KURI-KURI: Lanao Art Makes A Splash in The Big Apple

I follow the night
Can’t stand the light
When will I begin
My life again?
(“One Day I’ll Fly Away”)

It is perhaps providential that an art exhibit that showcases the exquisite artistic tradition of the Philippine South would soon be mounted no less than in New York City. After all, a specific region – Lanao – has suffered its fair share of bad press owing to the fighting that had been ongoing in the area for months now between the Philippine military and the Maute-ISIS group.

Anna Leah’s portraits of Meranaw women.

Come September 25-October 6, visitors to the Philippine Art Center on 556 Fifth Avenue, New York City, will be introduced to the art of Anna Leah M Sanson: “Kuri-Kuri – NYC.” The curated exhibit features some 30 art works divided into three sets, all highlighting not only the artist’s own proclivity to engage in kuri-kuri but also the industry that is required to create traditional craft – the subject of the paintings. In Sebuano, kuri-kuri loosely describes the activity of very productive hands.

The artist, Anna Leah, hails from Iligan City, once dubbed The Pittsburgh of the South because for a time it was the most industrialized city outside Manila. Smokestacks and silos do not form the backdrop of Anna Leah’s works, rather, it is the rich tapestry of the Higaunon-Meranaw culture pervasive in the area that serves as wellspring of her inspiration. The intriguing okir (a general term used to describe the set of art motifs based on plant forms prevalent in the Lanao region and Sulu), intricate bead work, the mosaic weave of the banig, the burst of colors – they all jump from Anna Leah’s oeuvres rendered in oil and pastel.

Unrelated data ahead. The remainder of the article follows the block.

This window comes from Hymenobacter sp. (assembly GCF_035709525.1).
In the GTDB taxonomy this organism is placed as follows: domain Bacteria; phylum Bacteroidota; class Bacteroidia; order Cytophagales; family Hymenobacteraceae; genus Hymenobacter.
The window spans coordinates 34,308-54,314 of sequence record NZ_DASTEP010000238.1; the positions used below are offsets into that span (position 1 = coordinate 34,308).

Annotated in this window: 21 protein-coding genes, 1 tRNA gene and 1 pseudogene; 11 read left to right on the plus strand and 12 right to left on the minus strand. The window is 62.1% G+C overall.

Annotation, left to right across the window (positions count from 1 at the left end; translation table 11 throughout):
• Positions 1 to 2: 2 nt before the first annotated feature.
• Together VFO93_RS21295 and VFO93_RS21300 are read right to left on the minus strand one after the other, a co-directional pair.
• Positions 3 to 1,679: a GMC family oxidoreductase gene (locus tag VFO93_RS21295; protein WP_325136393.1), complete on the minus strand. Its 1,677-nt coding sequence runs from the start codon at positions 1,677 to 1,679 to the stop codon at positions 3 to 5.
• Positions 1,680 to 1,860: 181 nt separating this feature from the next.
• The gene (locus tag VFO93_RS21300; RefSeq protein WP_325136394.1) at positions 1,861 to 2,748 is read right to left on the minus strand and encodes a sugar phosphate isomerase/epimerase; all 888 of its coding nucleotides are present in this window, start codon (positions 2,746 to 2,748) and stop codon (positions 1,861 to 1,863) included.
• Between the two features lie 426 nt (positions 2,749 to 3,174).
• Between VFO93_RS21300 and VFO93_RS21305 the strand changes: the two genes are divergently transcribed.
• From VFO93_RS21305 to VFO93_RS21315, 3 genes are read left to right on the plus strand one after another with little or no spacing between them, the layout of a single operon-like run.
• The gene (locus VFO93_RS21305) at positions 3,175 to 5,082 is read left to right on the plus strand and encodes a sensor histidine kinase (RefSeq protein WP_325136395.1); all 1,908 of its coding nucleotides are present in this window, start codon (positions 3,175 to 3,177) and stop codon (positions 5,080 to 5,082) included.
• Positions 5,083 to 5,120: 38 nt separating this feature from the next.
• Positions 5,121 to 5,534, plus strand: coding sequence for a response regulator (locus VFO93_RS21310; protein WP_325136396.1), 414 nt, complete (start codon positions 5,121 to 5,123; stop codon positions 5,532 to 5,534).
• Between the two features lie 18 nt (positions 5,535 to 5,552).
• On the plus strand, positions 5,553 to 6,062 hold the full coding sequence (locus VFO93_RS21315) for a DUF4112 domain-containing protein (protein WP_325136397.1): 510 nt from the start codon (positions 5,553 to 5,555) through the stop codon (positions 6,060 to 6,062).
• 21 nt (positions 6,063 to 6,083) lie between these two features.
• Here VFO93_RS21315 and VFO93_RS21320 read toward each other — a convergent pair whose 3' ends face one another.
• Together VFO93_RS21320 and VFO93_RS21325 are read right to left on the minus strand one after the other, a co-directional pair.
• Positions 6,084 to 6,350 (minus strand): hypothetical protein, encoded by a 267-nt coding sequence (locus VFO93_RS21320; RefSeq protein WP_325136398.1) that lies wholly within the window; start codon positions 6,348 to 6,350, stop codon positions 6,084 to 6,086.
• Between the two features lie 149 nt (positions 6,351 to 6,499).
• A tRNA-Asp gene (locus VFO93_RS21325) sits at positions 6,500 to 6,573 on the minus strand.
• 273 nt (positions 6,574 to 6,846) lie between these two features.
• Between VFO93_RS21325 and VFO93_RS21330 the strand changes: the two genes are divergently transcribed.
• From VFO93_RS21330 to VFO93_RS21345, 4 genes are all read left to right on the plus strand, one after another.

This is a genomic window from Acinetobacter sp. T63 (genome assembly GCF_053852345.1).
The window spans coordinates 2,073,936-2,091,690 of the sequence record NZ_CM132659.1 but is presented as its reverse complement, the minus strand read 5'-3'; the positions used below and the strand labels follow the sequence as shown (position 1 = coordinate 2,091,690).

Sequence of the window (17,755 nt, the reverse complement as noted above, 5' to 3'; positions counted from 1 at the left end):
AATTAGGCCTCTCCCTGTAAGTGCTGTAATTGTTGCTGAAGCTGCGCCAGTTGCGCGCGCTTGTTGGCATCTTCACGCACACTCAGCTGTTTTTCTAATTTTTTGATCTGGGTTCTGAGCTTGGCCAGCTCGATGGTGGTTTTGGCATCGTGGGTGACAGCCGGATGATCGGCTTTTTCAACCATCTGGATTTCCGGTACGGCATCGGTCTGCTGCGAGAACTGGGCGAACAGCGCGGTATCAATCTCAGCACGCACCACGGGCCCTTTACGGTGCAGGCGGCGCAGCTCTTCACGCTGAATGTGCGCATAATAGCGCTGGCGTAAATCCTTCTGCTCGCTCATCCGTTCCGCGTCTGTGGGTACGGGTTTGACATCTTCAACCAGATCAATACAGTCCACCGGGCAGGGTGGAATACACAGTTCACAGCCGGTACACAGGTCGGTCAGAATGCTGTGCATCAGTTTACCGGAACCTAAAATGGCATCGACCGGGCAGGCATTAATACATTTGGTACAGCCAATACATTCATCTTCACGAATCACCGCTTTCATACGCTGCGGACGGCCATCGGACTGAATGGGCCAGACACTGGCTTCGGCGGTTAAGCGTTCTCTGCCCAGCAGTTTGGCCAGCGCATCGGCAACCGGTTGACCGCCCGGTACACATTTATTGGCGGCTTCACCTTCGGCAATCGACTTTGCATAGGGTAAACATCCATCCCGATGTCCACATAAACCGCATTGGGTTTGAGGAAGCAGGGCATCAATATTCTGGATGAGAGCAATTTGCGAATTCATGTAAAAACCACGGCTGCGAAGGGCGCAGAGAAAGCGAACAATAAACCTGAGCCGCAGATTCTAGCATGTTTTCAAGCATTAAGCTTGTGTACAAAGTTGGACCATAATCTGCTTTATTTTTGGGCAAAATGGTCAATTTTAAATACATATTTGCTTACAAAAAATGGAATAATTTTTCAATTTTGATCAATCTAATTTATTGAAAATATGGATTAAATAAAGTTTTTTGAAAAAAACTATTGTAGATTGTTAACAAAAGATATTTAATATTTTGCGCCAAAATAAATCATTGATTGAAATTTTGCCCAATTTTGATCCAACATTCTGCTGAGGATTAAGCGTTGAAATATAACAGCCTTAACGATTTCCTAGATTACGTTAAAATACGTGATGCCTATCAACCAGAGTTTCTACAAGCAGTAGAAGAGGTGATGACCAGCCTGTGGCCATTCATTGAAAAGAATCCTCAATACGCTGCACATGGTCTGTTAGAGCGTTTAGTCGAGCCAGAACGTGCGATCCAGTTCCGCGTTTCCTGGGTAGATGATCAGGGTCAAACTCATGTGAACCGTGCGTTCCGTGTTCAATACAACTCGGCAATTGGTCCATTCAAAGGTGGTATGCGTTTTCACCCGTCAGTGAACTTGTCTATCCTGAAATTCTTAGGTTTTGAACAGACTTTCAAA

One painting nuances a pining for the seemingly elusive peace in the region while another displays her feminist slant. In the banig series, Anna Leah hopes to educate the viewer that traditional art forms are mainly communal effort, as opposed to the more individualistic European artistic traditions. In the past, practically everyone in the village had a role to play in the process, be it the gathering and the drying of the natural supplies to the actual weaving, storing, and selling of the finished products.